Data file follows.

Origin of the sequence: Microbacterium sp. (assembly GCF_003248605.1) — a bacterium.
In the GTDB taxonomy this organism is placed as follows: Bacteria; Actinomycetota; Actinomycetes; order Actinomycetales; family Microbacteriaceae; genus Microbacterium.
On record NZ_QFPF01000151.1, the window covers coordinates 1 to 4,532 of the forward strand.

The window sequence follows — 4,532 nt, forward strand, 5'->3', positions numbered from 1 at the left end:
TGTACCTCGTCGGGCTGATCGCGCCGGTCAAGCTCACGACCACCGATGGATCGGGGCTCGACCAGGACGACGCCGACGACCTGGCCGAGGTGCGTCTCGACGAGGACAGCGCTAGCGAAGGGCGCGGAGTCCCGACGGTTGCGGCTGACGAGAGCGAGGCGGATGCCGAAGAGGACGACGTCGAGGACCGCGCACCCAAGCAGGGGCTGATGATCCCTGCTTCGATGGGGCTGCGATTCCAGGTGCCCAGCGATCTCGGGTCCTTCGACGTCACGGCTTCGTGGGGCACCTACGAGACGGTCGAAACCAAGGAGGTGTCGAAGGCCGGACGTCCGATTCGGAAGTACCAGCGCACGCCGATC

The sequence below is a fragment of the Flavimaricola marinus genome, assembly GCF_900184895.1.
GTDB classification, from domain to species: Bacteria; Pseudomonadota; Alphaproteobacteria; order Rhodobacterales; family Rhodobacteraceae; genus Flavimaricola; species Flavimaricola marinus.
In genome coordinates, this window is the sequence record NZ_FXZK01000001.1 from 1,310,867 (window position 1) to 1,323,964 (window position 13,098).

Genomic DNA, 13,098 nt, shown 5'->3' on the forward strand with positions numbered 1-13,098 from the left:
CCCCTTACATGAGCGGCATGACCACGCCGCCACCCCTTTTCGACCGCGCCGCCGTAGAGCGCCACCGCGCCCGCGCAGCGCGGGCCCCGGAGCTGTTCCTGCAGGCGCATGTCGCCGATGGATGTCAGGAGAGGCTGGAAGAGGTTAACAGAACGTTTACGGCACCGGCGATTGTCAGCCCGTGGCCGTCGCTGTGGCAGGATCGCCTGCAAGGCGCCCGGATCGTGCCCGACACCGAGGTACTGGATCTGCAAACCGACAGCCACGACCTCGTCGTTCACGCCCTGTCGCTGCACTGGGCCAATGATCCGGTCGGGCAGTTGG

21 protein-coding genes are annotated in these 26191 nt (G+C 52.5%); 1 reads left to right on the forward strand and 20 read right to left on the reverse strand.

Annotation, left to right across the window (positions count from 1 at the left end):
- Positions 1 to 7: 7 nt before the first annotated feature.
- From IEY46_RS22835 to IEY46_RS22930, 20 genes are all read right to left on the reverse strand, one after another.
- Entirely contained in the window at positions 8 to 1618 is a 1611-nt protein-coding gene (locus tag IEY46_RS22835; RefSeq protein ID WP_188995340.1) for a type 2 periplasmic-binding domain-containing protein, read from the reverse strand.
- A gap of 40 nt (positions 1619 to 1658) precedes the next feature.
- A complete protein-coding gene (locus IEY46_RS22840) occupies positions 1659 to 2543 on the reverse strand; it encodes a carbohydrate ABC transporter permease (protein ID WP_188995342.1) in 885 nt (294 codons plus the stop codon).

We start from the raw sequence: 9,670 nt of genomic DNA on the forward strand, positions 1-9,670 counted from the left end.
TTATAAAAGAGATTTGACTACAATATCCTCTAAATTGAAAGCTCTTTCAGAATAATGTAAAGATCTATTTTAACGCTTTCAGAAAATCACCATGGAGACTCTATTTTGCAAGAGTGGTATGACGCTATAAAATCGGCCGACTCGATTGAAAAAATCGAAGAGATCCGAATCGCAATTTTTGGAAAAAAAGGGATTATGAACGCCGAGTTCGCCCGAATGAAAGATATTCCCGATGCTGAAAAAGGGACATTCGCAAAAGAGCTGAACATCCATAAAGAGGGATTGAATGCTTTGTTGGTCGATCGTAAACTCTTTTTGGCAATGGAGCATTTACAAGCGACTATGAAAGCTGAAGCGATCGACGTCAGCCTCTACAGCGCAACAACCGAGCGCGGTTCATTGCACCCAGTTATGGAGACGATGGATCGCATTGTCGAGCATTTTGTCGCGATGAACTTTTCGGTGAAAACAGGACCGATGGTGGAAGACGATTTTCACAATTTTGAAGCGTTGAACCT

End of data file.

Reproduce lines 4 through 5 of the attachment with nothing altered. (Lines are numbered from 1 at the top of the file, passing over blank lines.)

The window sequence follows — 4,532 nt, forward strand, 5'->3', positions numbered from 1 at the left end:
TGTACCTCGTCGGGCTGATCGCGCCGGTCAAGCTCACGACCACCGATGGATCGGGGCTCGACCAGGACGACGCCGACGACCTGGCCGAGGTGCGTCTCGACGAGGACAGCGCTAGCGAAGGGCGCGGAGTCCCGACGGTTGCGGCTGACGAGAGCGAGGCGGATGCCGAAGAGGACGACGTCGAGGACCGCGCACCCAAGCAGGGGCTGATGATCCCTGCTTCGATGGGGCTGCGATTCCAGGTGCCCAGCGATCTCGGGTCCTTCGACGTCACGGCTTCGTGGGGCACCTACGAGACGGTCGAAACCAAGGAGGTGTCGAAGGCCGGACGTCCGATTCGGAAGTACCAGCGCACGCCGATC